BRENT Finlay is seen mostly in a suit these days, but the National Farmers' Federation (NFF) president has another life on the family farm at Inglewood, Queensland, where he is just another sheep farmer battling dogs.
To his own surprise and dismay, Mr Finlay is looking hard at the future of sheep as an enterprise because dogs are having such an impact on profitability. The family has run sheep on the farm for about a century.
Three years ago - several years after Mr Finlay got heavily involved in wild dog policy with AgForce - a pack of six to seven dogs cost him 600 sheep in 12 months. His neighbour lost 1400.
The dogs were cleaned up, and Mr Finlay built an electric fence around vulnerable areas of his property and got on with business.
Over Easter this year, an electric fence failure allowed another four dogs into the property.
Mr Finlay estimates the death toll as being “in the hundreds”, although he’s yet to do a full muster.
“I found 15 killed in one day, and you don’t see them all in our country. That was one day, and these dogs worked us for a month,” he said.
“We caught two in traps, and we baited one, but we’ve still got the main dog. He’s obviously a jumper, and that takes the electricity out of the equation.
“Now even I am questioning how much longer I’ll be in sheep because of dogs. Dogs are one of the very few things that can take you from a profitable operation to an unprofitable one.”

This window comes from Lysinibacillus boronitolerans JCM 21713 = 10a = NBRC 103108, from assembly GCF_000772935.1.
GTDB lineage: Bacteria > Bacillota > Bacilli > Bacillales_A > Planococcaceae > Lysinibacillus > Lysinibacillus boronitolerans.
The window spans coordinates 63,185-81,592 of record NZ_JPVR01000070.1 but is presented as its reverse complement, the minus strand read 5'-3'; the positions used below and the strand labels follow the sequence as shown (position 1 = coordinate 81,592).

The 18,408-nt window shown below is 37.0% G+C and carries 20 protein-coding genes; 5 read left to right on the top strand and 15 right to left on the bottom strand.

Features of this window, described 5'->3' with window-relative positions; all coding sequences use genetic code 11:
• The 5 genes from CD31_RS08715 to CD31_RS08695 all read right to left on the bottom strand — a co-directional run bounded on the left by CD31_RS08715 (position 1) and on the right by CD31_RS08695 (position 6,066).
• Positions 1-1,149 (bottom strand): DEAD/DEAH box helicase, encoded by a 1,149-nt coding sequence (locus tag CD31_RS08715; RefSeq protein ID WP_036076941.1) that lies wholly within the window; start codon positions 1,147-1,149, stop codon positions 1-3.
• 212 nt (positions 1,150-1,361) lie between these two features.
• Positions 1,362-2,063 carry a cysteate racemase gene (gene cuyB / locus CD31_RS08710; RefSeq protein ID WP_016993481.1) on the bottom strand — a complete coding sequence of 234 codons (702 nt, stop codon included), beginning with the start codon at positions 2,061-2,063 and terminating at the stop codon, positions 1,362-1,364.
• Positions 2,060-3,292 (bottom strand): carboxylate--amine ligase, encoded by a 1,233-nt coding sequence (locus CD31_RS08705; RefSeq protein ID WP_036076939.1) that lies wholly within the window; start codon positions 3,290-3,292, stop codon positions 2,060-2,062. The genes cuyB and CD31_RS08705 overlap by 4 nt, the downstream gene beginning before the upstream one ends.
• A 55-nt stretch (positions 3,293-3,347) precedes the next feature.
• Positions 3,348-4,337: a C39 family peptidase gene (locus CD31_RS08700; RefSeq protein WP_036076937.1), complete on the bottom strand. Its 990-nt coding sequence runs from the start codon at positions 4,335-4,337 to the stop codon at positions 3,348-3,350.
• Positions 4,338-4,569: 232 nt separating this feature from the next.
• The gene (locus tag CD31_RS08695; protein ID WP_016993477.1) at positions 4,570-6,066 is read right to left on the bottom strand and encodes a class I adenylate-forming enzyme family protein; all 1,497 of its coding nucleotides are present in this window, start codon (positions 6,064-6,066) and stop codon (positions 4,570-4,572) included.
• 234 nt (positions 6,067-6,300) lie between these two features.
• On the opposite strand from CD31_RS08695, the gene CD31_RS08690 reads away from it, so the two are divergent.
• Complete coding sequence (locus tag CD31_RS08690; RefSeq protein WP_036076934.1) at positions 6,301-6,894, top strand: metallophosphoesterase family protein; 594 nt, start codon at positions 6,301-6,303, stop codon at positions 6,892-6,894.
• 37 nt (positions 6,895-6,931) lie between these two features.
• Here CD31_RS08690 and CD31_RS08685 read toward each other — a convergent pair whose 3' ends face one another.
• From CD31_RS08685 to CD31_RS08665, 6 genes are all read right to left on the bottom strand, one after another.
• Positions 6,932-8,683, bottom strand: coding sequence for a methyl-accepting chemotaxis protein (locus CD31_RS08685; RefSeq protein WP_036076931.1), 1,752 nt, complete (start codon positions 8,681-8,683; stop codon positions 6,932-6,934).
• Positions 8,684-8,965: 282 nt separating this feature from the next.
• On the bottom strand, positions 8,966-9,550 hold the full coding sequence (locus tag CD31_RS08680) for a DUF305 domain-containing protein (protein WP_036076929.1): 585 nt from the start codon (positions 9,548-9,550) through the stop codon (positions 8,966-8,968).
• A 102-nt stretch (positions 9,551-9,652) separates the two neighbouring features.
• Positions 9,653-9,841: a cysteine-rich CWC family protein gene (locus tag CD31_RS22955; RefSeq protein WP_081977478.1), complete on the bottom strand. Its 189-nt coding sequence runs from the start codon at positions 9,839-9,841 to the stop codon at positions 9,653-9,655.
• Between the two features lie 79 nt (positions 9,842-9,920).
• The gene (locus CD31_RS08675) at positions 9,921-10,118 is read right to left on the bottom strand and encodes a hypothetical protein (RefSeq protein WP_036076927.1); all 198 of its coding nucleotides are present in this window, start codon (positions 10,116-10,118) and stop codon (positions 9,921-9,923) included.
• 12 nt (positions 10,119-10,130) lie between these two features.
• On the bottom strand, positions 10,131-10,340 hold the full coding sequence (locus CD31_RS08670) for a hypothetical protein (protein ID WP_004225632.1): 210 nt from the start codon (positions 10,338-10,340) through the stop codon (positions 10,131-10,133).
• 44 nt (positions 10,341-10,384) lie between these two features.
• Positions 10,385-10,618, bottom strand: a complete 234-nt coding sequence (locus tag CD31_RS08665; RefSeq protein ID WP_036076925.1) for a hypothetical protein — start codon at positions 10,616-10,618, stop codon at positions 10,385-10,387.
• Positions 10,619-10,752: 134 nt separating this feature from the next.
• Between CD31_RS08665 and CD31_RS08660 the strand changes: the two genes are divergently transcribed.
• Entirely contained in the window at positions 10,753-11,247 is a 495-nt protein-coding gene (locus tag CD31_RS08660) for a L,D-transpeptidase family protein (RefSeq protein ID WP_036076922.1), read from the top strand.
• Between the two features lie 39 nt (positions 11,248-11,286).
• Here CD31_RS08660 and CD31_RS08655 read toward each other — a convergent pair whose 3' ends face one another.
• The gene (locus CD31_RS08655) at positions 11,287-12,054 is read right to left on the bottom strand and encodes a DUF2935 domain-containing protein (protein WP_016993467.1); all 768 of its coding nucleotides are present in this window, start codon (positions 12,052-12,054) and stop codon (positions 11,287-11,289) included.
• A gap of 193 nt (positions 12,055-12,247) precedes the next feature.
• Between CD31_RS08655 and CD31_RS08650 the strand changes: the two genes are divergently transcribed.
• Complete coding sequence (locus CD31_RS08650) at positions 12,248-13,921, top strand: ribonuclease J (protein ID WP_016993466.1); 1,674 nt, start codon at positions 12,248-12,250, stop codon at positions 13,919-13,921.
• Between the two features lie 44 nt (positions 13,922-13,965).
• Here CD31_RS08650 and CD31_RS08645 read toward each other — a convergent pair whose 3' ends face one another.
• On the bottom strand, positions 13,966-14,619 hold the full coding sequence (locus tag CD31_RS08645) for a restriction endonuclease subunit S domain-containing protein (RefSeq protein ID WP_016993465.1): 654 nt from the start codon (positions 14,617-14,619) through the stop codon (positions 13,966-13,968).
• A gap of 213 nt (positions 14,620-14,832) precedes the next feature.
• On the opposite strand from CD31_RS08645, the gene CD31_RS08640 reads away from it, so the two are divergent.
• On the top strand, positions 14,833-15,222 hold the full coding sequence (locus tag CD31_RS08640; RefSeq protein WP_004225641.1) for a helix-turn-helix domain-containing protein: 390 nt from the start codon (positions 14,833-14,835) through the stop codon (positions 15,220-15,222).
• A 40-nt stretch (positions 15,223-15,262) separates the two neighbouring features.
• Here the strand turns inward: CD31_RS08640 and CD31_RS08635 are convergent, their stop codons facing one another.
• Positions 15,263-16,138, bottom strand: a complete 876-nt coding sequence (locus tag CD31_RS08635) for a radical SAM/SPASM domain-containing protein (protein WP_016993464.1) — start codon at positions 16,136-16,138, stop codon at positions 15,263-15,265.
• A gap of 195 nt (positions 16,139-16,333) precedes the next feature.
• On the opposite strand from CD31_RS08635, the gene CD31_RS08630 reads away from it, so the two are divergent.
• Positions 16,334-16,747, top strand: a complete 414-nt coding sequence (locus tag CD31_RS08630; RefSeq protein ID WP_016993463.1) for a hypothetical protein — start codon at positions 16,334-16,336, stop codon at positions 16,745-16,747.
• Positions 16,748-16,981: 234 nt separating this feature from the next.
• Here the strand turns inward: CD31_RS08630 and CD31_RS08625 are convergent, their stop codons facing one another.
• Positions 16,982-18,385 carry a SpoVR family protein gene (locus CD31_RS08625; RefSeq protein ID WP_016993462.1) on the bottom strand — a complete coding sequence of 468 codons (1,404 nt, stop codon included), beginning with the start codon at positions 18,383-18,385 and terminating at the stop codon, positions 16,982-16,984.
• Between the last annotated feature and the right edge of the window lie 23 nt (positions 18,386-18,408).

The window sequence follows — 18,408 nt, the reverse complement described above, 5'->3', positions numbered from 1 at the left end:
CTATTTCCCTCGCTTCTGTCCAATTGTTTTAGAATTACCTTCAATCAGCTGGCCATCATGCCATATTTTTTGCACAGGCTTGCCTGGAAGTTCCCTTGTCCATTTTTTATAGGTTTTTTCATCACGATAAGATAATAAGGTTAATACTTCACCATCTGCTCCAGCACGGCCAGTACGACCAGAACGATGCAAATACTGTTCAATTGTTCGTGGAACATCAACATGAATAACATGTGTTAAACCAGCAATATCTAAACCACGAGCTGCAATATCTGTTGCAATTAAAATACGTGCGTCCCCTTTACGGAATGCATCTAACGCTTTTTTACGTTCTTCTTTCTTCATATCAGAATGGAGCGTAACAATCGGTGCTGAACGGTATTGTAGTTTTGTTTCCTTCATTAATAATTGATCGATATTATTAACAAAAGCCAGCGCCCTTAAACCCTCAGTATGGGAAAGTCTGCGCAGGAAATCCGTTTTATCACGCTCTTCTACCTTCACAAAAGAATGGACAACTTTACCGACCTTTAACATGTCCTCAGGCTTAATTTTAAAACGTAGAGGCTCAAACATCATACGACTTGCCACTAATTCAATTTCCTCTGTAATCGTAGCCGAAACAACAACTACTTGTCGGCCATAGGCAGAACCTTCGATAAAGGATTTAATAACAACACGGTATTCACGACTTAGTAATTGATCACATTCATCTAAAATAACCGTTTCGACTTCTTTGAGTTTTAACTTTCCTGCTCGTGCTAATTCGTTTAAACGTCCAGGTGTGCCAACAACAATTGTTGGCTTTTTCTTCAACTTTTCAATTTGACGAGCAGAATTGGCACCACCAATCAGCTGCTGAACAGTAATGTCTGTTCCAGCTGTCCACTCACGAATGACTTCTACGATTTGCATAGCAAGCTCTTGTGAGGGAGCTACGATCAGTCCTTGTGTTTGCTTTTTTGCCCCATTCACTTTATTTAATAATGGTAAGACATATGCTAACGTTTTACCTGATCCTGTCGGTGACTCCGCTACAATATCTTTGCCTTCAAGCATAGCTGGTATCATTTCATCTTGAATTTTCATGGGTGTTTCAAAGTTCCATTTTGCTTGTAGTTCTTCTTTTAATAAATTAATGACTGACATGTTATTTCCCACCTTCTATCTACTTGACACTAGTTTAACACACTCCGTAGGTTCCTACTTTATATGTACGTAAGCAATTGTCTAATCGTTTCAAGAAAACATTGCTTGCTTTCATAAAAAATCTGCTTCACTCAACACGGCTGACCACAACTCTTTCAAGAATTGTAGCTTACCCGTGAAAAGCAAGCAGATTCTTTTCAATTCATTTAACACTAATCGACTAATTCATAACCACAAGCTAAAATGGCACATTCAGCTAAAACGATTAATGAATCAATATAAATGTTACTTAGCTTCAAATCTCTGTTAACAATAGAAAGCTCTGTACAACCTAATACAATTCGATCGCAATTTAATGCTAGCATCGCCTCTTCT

Mr Finlay has been batting away at wild dog policy for six years. To his immense frustration, the problem has only become worse in that time.
He advocates a tough line: that landholder failure to participate in dog control should be a prosecutable offence, like failure to manage noxious weeds.
That legislation is already in place in Queensland, but no government has yet had the will to enforce it.
“We have people out there who are champions, who do everything in their power to control dogs,” Mr Finlay said.
“But we also have landholders, public and private, whose dog control is not sufficient.
“I don’t want to see landholders prosecuted, or forced into anything, but the dog issue impacts on the whole of the community. The legislation is there: it needs to be used.”
Dogs are not a personal problem, Mr Finlay said. They are everyone’s problem.
“Having cattle provides a false sense of security. When the sheep aren’t there, the dogs start on the cattle,” he said.
“I’ve known of 13 dogs working a heifer that was calving, and not only eating the calf but her as well. We’re talking about packs of dogs, and they will take on anything. I’ve heard of calving percentages reduced to 15 per cent on PTIC cattle.”
Depressed cattle prices have made many Queensland landholders consider a move back into sheep. But unless they are prepared to build defensive fences, Mr Finlay said, they usually can’t exercise that option because of wild dogs.
Queensland, which once had large areas celebrated for their capacity to produce wool, now only has about 2.3 million sheep - less than Tasmania, and half the human population of the State.
Mr Finlay commended those who worked to develop the National Wild Dog Action Plan, and Agriculture Minister Barnaby Joyce for his support of a national approach.